But if you’re impatient, how about this: One of the (many) great things about the 5-2 is that the site is very active in social networking, tapping twitter, youtube blogging and e-books to broaden the audience for its outlaw poets. Along with every poem, Gerald So includes recitations of the poems via youtube broadcasts, and you can hear Dehant Paul read Angel’s “Housekeeper” here or in the embedded video below. But do go to the 5-2 and read the poem too, and I think you’ll understand why I admire its craftsmanship.
The 5-2 is not the only place I’ve encountered Angel Zapata’s work.
I recently judged the annual flash fiction contest for microhorror.com, which meant reading a bunch of anonymous horror stories having to do with the theme of “art” and picking my favorites. It turned out that Angel’s short story, “The Blood Worms” was one of my top picks and it placed as a winner in the contest. Here’s what I said in my review:
The Blood Worms?! How could anyone not be intrigued by a title like that? The concept of this one is pretty strong, but Zapata’s story really won me over with its chilling imagery — and the sheer insanity depicted here really transfers from the story into the reader’s mind. “Blood Worms” is written with a sure hand, driven to deliver the goods, and it succeeds in depicting an artist’s vision as a disturbed one. The last line stuck with me long after I read it, like an afterburn.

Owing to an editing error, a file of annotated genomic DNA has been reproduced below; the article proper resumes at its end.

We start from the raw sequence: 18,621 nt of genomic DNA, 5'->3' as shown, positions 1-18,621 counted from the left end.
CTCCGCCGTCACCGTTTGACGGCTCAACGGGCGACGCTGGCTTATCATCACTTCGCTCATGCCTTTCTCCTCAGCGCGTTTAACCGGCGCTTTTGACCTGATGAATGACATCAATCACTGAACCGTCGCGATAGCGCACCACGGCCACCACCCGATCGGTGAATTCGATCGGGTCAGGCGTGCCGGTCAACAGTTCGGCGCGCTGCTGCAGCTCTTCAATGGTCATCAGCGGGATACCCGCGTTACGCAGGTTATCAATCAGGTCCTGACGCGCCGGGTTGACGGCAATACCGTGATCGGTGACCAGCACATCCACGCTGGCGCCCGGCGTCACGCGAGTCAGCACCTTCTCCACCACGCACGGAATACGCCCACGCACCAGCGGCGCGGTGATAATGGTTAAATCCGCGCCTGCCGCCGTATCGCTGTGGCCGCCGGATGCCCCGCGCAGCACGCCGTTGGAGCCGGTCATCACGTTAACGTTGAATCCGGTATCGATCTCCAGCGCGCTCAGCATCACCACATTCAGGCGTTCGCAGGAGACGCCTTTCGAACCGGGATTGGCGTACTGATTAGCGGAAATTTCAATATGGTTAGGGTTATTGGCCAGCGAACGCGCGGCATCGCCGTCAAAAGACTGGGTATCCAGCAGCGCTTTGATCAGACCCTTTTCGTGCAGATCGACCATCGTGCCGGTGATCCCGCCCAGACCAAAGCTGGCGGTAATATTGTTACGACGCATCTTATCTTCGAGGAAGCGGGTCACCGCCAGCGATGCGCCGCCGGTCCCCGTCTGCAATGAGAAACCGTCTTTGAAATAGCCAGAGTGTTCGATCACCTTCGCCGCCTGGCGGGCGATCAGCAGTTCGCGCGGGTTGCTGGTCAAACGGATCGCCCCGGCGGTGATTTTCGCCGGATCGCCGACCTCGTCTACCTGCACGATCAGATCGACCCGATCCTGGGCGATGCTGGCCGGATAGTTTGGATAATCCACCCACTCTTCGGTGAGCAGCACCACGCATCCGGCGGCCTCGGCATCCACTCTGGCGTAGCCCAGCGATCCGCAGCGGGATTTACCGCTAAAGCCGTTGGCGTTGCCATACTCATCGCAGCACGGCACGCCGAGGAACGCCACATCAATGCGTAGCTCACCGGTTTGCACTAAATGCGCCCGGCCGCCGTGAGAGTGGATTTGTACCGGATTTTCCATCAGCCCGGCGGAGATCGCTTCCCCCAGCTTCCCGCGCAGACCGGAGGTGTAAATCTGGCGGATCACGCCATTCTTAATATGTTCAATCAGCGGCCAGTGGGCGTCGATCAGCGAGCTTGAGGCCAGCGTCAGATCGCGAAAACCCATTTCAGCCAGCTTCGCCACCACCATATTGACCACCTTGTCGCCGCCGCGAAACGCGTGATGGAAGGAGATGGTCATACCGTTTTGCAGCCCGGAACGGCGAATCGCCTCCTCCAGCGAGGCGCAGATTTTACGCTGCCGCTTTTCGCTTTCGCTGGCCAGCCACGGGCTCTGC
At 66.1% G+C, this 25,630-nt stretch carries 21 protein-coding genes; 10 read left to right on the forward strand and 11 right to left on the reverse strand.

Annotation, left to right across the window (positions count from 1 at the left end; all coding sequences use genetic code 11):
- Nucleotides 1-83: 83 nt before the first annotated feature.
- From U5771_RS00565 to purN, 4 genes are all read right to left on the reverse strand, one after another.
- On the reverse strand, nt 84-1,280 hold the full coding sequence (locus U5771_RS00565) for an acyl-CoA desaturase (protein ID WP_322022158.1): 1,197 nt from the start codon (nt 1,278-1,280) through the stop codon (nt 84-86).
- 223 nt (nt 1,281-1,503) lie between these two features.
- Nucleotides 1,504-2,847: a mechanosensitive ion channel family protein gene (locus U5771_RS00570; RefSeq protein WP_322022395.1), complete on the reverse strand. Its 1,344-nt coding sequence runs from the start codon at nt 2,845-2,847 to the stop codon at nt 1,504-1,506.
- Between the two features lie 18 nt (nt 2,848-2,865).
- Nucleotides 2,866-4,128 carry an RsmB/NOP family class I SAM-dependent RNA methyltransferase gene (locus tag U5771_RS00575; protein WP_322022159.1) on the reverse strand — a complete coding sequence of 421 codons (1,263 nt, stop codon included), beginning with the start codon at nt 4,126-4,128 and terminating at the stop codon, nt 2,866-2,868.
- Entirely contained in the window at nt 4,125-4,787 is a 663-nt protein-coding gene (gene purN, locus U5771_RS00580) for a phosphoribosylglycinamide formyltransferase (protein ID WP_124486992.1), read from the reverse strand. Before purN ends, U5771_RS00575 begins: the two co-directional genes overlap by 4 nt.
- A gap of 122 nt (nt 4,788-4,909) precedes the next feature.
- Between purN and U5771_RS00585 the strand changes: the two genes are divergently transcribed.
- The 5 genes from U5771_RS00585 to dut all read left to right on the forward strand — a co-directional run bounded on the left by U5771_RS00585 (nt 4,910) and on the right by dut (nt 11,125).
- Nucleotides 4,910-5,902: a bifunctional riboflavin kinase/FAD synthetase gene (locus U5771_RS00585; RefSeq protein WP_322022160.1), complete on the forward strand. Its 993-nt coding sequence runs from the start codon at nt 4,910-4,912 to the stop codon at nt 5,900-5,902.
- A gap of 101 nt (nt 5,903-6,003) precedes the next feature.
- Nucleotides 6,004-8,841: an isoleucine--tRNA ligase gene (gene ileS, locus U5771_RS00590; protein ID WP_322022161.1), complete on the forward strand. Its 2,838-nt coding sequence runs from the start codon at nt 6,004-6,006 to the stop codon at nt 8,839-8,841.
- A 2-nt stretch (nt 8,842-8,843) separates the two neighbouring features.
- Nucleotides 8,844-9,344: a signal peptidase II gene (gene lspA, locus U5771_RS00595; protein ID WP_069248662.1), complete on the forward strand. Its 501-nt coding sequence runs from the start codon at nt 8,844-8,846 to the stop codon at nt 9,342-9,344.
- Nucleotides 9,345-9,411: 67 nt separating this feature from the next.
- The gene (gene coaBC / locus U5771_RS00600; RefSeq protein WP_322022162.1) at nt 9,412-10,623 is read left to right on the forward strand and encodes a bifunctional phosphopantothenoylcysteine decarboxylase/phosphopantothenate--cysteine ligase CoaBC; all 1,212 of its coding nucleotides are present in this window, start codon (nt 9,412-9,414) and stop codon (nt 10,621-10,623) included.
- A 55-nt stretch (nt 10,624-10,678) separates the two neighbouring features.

I won’t give anything away, but I know you’ll be hooked if I cite just one sentence from the story — a bit of dialogue uttered by a madman:
‘The worms eat us,’ he said. ‘Now I eat them.’
I love that line. Angel and I think alike.
So do most of the writers over at the 5-2. Head on over and meet me at the treffpunkt. You can read a piece I published there last year if you like, called “This is How I Murdered the Librarian.” Or simply join me in celebrating the 30 Days of the 5-2 for the rest of the month.
If you’re on twitter, you can also follow @poemsoncrime and use hashtag #30OfThe52 to help promote the site for National Poetry Month. Not into that? Then just remember the name ANGEL ZAPATA and seek out his work. And if you’re not into any of this? Well, then go your merry way and let the worms eat you.
– Mike Arnzen
p.s. In addition to this tribute to the 5-2, I am also celebrating April by posting a new horror poem every day throughout the month on my website at gorelets.com. Come back and read the new pieces as they’re posted. A new one — a poem constructed with The Fridge of the Damned magnetic poetry tiles —
will appear tonight! is now live, called “Zombie Milk”!
I’ve signed up over at NaPoWriMo.net, committing to try to write and post a new poem every day throughout April for “National Poetry Writing Month”. My plan is to mix things up regularly: to post twitter poems, full-length gorelets, some audio recordings, videos, word art, and more Fridge of the Damned magnet poetry pieces. Return to this calendar page for all this, which I’m posting off the main blog to avoid clutter and confusion; things will also be tagged as #napowrimo on twitter or The Nest if you want to search for them. I invite you to join me, too, on the Instigation Showcase (see below)!